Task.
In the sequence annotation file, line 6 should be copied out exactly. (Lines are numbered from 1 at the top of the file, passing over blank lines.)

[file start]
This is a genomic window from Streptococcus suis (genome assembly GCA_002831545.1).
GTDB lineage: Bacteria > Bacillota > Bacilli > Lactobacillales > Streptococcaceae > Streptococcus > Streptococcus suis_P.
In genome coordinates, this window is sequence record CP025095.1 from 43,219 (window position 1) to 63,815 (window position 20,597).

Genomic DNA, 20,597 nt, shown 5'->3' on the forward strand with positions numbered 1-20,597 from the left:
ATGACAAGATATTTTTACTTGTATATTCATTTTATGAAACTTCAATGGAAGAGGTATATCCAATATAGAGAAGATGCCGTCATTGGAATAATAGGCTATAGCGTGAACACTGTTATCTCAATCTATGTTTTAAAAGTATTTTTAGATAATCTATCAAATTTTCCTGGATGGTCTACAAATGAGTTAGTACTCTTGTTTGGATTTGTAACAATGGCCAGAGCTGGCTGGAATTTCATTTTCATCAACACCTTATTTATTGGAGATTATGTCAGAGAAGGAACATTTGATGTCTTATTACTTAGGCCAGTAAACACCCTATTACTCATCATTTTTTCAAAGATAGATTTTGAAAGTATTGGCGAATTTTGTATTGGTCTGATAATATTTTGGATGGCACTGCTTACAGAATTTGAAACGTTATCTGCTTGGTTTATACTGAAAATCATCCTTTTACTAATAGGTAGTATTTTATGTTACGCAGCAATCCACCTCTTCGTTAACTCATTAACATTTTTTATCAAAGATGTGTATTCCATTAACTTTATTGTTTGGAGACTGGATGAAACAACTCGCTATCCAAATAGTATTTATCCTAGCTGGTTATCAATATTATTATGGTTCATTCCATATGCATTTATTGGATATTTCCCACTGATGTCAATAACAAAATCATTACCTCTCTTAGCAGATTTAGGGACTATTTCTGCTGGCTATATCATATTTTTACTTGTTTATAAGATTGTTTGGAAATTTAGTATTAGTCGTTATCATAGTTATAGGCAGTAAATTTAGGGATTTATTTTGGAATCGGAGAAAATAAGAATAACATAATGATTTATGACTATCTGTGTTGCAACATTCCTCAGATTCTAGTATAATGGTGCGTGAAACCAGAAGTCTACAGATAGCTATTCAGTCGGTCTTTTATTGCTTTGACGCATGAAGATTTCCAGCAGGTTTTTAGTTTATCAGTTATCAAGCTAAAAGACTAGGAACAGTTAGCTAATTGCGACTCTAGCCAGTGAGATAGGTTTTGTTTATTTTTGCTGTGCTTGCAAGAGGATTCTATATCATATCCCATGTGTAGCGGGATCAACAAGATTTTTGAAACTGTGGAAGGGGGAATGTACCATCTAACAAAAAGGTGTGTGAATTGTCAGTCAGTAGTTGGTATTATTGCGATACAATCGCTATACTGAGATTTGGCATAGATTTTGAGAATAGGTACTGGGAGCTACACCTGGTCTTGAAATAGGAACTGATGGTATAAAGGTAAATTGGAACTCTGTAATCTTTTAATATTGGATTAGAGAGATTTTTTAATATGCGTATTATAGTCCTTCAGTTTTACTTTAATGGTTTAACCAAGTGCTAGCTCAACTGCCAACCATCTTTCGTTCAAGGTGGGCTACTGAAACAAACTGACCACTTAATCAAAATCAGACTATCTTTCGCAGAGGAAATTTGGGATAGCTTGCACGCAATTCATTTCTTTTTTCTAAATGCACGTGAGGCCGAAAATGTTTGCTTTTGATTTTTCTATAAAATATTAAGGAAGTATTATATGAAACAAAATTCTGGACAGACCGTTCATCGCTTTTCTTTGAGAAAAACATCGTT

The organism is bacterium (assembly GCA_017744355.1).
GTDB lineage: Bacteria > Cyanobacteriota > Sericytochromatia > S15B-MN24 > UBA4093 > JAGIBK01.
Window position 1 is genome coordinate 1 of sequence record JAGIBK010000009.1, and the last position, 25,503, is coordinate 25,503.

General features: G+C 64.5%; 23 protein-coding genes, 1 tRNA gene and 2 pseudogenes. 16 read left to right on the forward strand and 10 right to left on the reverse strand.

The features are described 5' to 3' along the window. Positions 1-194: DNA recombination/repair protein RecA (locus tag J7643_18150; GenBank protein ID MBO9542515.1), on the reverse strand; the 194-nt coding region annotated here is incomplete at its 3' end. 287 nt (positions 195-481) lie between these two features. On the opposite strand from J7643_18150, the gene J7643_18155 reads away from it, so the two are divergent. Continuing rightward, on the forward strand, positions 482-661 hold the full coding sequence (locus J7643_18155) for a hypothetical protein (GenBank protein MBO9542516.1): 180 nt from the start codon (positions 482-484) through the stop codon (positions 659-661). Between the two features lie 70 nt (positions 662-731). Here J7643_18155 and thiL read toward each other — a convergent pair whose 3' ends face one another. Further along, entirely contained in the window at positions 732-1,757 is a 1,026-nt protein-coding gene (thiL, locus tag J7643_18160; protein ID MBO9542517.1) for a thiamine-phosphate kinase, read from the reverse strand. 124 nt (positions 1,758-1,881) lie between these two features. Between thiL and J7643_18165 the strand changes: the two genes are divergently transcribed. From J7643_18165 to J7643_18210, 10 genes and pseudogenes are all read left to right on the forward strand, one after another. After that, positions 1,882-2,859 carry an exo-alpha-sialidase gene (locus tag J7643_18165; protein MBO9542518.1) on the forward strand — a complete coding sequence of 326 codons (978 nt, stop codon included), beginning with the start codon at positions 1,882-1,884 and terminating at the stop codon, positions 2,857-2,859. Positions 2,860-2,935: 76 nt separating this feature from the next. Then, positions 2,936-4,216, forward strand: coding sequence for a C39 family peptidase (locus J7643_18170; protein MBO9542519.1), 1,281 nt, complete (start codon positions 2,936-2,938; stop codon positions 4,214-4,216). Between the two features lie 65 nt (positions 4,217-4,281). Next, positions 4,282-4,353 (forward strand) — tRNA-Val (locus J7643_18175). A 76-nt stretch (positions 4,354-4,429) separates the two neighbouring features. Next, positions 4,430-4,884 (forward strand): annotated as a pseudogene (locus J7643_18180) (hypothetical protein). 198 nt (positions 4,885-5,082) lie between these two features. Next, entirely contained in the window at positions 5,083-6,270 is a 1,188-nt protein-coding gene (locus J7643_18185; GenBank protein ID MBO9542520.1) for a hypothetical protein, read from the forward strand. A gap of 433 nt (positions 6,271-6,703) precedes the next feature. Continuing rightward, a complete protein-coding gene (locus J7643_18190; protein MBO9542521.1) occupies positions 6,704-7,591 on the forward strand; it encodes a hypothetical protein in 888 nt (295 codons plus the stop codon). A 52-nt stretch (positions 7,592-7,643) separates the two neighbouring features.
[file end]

The organism is bacterium (assembly GCA_017744355.1).